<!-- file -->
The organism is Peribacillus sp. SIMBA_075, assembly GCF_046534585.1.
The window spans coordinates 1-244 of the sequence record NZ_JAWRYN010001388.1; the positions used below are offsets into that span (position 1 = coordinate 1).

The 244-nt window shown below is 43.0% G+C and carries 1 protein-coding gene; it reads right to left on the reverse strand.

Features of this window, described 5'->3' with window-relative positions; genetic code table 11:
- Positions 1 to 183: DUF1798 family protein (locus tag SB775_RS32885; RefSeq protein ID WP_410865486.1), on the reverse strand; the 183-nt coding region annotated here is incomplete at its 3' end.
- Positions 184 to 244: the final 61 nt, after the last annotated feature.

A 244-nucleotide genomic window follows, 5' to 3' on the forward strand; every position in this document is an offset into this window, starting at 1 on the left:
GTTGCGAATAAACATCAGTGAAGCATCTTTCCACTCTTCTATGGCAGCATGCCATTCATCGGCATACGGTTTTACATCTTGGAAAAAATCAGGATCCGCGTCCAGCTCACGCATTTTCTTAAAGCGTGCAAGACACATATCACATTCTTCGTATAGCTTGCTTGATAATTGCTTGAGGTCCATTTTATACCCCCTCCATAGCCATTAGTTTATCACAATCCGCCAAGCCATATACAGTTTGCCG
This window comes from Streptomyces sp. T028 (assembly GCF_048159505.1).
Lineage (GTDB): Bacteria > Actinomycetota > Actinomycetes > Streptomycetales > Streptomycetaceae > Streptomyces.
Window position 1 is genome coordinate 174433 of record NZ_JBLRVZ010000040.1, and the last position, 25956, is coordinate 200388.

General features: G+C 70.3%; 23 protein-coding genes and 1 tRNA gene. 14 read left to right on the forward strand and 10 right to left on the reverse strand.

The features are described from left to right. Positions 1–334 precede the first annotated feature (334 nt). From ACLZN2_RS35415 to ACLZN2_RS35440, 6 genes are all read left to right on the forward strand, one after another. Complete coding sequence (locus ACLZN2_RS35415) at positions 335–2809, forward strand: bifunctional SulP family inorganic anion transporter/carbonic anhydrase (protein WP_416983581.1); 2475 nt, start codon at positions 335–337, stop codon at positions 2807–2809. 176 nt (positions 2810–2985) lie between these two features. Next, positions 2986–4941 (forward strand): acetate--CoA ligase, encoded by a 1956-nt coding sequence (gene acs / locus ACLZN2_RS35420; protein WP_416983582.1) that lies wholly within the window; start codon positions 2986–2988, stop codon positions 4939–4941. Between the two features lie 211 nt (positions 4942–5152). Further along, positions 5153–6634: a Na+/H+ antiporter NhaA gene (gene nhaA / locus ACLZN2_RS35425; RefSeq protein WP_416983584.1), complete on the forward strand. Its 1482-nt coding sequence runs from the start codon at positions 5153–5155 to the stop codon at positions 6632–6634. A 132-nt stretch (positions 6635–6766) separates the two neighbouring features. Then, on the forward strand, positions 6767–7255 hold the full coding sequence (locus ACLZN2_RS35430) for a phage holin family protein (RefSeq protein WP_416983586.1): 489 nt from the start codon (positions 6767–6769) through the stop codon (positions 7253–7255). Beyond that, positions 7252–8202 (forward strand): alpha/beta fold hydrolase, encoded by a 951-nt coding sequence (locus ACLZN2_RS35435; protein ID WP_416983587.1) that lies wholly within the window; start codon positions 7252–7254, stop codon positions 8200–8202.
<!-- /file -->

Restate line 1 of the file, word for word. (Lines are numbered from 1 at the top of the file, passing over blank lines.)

The organism is Peribacillus sp. SIMBA_075, assembly GCF_046534585.1.